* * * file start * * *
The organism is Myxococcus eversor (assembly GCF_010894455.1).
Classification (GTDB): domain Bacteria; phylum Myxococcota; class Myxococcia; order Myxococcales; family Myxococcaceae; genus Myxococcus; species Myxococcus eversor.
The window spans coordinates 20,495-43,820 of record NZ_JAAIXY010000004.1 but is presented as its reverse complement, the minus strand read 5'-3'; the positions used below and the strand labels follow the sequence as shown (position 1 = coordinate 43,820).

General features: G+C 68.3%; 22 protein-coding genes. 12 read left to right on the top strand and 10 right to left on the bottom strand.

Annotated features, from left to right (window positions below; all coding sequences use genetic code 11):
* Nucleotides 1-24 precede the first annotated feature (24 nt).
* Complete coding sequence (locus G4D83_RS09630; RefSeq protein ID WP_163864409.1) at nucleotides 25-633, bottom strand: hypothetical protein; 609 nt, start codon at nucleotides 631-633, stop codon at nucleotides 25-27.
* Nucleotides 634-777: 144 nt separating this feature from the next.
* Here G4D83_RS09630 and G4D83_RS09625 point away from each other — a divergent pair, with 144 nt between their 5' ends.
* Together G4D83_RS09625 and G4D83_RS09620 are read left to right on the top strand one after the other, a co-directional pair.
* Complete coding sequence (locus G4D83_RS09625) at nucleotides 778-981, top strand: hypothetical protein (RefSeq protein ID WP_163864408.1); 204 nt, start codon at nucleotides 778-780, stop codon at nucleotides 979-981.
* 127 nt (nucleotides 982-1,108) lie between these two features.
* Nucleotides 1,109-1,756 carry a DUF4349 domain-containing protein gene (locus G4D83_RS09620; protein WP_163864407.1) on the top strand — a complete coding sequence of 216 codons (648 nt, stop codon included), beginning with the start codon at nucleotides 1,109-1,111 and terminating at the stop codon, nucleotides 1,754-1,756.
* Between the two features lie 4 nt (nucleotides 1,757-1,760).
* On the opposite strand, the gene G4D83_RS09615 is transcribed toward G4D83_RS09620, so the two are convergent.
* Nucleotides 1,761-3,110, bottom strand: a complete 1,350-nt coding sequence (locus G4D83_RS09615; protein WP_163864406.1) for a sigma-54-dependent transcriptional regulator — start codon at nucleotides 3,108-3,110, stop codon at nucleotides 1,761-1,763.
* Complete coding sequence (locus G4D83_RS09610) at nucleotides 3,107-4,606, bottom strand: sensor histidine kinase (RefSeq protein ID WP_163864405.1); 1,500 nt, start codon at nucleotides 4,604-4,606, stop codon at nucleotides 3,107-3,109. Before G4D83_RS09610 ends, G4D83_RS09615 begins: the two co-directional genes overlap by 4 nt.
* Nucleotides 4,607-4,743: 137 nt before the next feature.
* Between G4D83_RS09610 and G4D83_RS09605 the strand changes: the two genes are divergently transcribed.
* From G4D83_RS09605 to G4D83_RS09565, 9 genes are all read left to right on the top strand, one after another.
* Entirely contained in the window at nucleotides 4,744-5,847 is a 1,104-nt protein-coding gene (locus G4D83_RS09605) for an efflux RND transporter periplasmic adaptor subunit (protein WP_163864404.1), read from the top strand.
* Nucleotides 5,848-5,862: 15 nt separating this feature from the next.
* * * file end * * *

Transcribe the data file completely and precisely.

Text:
The organism is Myxococcus eversor (assembly GCF_010894455.1).
Classification (GTDB): domain Bacteria; phylum Myxococcota; class Myxococcia; order Myxococcales; family Myxococcaceae; genus Myxococcus; species Myxococcus eversor.
The window spans coordinates 20,495-43,820 of record NZ_JAAIXY010000004.1 but is presented as its reverse complement, the minus strand read 5'-3'; the positions used below and the strand labels follow the sequence as shown (position 1 = coordinate 43,820).

General features: G+C 68.3%; 22 protein-coding genes. 12 read left to right on the top strand and 10 right to left on the bottom strand.

Annotated features, from left to right (window positions below; all coding sequences use genetic code 11):
* Nucleotides 1-24 precede the first annotated feature (24 nt).
* Complete coding sequence (locus G4D83_RS09630; RefSeq protein ID WP_163864409.1) at nucleotides 25-633, bottom strand: hypothetical protein; 609 nt, start codon at nucleotides 631-633, stop codon at nucleotides 25-27.
* Nucleotides 634-777: 144 nt separating this feature from the next.
* Here G4D83_RS09630 and G4D83_RS09625 point away from each other — a divergent pair, with 144 nt between their 5' ends.
* Together G4D83_RS09625 and G4D83_RS09620 are read left to right on the top strand one after the other, a co-directional pair.
* Complete coding sequence (locus G4D83_RS09625) at nucleotides 778-981, top strand: hypothetical protein (RefSeq protein ID WP_163864408.1); 204 nt, start codon at nucleotides 778-780, stop codon at nucleotides 979-981.
* 127 nt (nucleotides 982-1,108) lie between these two features.
* Nucleotides 1,109-1,756 carry a DUF4349 domain-containing protein gene (locus G4D83_RS09620; protein WP_163864407.1) on the top strand — a complete coding sequence of 216 codons (648 nt, stop codon included), beginning with the start codon at nucleotides 1,109-1,111 and terminating at the stop codon, nucleotides 1,754-1,756.
* Between the two features lie 4 nt (nucleotides 1,757-1,760).
* On the opposite strand, the gene G4D83_RS09615 is transcribed toward G4D83_RS09620, so the two are convergent.
* Nucleotides 1,761-3,110, bottom strand: a complete 1,350-nt coding sequence (locus G4D83_RS09615; protein WP_163864406.1) for a sigma-54-dependent transcriptional regulator — start codon at nucleotides 3,108-3,110, stop codon at nucleotides 1,761-1,763.
* Complete coding sequence (locus G4D83_RS09610) at nucleotides 3,107-4,606, bottom strand: sensor histidine kinase (RefSeq protein ID WP_163864405.1); 1,500 nt, start codon at nucleotides 4,604-4,606, stop codon at nucleotides 3,107-3,109. Before G4D83_RS09610 ends, G4D83_RS09615 begins: the two co-directional genes overlap by 4 nt.
* Nucleotides 4,607-4,743: 137 nt before the next feature.
* Between G4D83_RS09610 and G4D83_RS09605 the strand changes: the two genes are divergently transcribed.
* From G4D83_RS09605 to G4D83_RS09565, 9 genes are all read left to right on the top strand, one after another.
* Entirely contained in the window at nucleotides 4,744-5,847 is a 1,104-nt protein-coding gene (locus G4D83_RS09605) for an efflux RND transporter periplasmic adaptor subunit (protein WP_163864404.1), read from the top strand.
* Nucleotides 5,848-5,862: 15 nt separating this feature from the next.